If you’ve ever wondered why houses in Amsterdam are so narrow, it’s because they used to be taxed on frontage, inspiring people to build the tall and skinny houses we still see today and which help give the city its unique charm.
Many have been turned into hotels, and of all the city’s places to stay, one of its most unique is The Pulitzer, made up of 25 of those 17th and 18th century “canal houses”.
They have been melded together over the course of 45 years to result in 225 characterful and individual guestrooms. But while the way The Pulitzer’s buildings were grouped together in such a higgledy fashion was perfectly charming, they’re now benefiting greatly from the more cohesive design theme that’s resulted from the recent multi-million euro refurbishment.
With a glut of new luxury and lifestyle hotels in the city over the last few years (Hoxton, W, Andaz, Waldorf Astoria – you name it), it also made sense to give the hotel its own contemporary and competitive spin.
The lobby (pictured above) is now much lighter yet still references classic Dutch touches, and there is a quirky side room filled with Pulitzer prize-winning books and a table with help-yourself sweets. A flower shop nods of course to Holland’s mass export of blooms, and the check-in desks are covered in Delft-style tiles, while a giant still life that could easily be by one of the Dutch masters also commands a key position.
Further in, what was always a bit of a dark crossroads leading to the labyrinth of rooms has been transformed into a new café, Pause at Pulitzer, where the chink of china and chatter indicate it’s been a popular move in a space now flooded with light from the gardens.
The gardens have also been given a new lease of life – come the summer, this inner courtyard setting is one of the most popular in the area. Also popular is Jansz, the main restaurant, packed with charm, locals – always a good sign for a hotel’s eaterie – and flickering candlelight.
My Burrata was a luscious pillow of joy, while the Dover Sole Meuniere was impeccably served with its little copper pot of buttery naughtiness on the side. Drinks afterwards in the buzzing Pulitzer’s Bar gave further proof of the hotel’s desirable place in the local social scene.
The cleverclogs behind the redesign is Jacu Strauss, who spent time working as a senior designer at Tom Dixon’s Design Research Studio, including helping create the Mondrian London at Sea Containers hotel project, and some people may notice some of his design cues immediately.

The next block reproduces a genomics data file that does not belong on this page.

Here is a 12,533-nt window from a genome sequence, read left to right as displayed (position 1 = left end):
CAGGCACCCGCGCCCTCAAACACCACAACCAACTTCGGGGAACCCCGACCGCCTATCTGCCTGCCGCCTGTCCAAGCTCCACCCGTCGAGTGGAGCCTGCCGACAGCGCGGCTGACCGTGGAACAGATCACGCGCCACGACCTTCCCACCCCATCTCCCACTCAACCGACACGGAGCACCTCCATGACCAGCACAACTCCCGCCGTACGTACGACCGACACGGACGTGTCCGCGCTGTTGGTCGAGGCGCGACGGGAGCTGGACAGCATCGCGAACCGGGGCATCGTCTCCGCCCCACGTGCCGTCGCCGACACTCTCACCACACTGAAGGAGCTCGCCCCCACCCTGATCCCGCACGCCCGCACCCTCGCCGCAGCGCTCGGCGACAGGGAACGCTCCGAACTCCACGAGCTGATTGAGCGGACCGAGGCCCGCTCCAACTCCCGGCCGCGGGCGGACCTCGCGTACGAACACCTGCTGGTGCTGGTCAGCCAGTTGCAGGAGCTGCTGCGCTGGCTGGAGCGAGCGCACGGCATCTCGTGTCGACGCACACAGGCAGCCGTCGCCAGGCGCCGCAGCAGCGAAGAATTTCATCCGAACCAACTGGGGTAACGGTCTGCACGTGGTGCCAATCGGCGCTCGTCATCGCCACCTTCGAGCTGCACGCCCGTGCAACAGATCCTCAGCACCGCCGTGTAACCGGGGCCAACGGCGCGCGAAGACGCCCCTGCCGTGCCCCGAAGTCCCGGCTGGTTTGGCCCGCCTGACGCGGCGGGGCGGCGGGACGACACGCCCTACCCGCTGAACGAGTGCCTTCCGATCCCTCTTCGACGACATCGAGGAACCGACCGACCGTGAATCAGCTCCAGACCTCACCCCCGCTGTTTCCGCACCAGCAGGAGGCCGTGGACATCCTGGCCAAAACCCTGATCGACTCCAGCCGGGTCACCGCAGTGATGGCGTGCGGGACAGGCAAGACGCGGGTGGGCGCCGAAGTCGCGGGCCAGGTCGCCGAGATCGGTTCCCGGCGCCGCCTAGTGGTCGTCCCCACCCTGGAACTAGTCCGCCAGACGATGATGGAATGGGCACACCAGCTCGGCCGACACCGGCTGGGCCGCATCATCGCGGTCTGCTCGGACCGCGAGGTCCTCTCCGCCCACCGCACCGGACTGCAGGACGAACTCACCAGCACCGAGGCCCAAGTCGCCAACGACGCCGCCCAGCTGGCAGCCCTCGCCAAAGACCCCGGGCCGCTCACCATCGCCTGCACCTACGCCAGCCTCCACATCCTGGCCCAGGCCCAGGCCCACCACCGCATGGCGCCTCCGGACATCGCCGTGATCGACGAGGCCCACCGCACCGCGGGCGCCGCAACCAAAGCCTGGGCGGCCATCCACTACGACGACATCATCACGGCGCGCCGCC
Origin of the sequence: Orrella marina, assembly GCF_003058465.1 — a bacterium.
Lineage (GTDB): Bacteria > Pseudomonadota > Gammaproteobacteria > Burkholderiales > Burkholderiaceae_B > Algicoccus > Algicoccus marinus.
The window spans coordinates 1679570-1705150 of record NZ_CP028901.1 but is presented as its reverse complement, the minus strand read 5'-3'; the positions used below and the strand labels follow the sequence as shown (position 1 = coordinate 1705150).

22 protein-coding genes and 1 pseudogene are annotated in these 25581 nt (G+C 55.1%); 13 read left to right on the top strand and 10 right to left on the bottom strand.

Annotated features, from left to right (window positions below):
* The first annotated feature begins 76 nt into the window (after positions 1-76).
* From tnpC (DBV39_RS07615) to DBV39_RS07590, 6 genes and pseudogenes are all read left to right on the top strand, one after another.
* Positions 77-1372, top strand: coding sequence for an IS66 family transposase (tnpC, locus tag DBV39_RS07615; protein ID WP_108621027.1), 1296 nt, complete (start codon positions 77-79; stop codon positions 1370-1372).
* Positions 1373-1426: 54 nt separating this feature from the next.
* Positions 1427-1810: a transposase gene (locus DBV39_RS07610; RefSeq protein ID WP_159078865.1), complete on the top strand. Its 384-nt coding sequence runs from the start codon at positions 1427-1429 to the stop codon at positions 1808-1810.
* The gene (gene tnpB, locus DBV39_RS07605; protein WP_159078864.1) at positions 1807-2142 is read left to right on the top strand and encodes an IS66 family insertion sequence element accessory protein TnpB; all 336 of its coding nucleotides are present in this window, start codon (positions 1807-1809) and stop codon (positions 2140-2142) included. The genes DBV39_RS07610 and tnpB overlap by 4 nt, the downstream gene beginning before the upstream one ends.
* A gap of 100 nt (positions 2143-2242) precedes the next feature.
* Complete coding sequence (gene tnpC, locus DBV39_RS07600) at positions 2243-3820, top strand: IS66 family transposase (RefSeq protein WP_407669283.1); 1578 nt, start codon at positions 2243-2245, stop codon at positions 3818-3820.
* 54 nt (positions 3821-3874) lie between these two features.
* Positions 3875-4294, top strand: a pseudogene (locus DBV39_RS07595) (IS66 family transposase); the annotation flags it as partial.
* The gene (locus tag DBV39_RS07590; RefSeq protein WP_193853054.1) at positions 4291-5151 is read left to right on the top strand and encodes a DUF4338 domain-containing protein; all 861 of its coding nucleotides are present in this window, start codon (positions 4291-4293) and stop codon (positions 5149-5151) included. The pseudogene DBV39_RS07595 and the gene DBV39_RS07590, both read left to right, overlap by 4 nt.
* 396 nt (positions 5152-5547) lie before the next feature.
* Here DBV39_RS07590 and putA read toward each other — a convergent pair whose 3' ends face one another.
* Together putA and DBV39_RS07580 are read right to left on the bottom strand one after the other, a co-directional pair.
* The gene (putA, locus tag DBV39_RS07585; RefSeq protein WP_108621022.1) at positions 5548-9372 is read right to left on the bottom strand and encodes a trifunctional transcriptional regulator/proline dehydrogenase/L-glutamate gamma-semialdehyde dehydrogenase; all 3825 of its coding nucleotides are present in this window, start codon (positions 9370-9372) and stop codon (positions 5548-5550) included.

But each piece of furniture in the rooms has been designed to reflect what someone may have left behind in that particular building before it joined the hotel, whether that be from the 1600s or the 1960s.
My room had a vintage-looking drinks cabinet (with cocktail mixing accouterments) and vanity area, a bedstead the shape of the building’s roof, double windows framed by dusky pink curtains and a porthole from the bathroom into the bedroom; all rooms have a (bright yellow in my case) vintage telephone, wonderfully scented Le Labo amenities - and a bike repair set, a must for this cycle-tastic city.
Some of the best suites are the four Collector’s Suites, inspired by characters who could once have lived here – an art devotee, an eccentric book lover, a composer and an antique collector – and elements of each reflect those stories. Better still, each has its own street entrance so it can feel like a home-from-home.
But also consider the Pulitzer Suite, if you want to win brownie points with your clients for a top recommendation, as its wonderful color mixture, high ceilings freestanding bath tub, super-king bed and garden views give it real wow factor.
What the hotel will always have of course, no matter its interior design, is the location – sandwiched between the wonderful Prinsengracht and Keizersgracht, with boats mooching sleepily along the canals and the sound of bikes rattling on cobbled streets.
The hotel sits in the Nine Streets area, where many hours and euros can evaporate in its series of charming one-off boutiques, cosy outposts of bigger brands, cafes, bars and restaurants.
Then also within easy reach are the Rijksmuseum, Stedelijk Museum, the Van Gogh Museum and The Anne Frank House, while the hotel can also organise hire of one of its stylishly branded bikes (€16 a day) if clients want to brave the cobbles and go further afield.
• Rooms from £235 a night, pulitzeramsterdam.com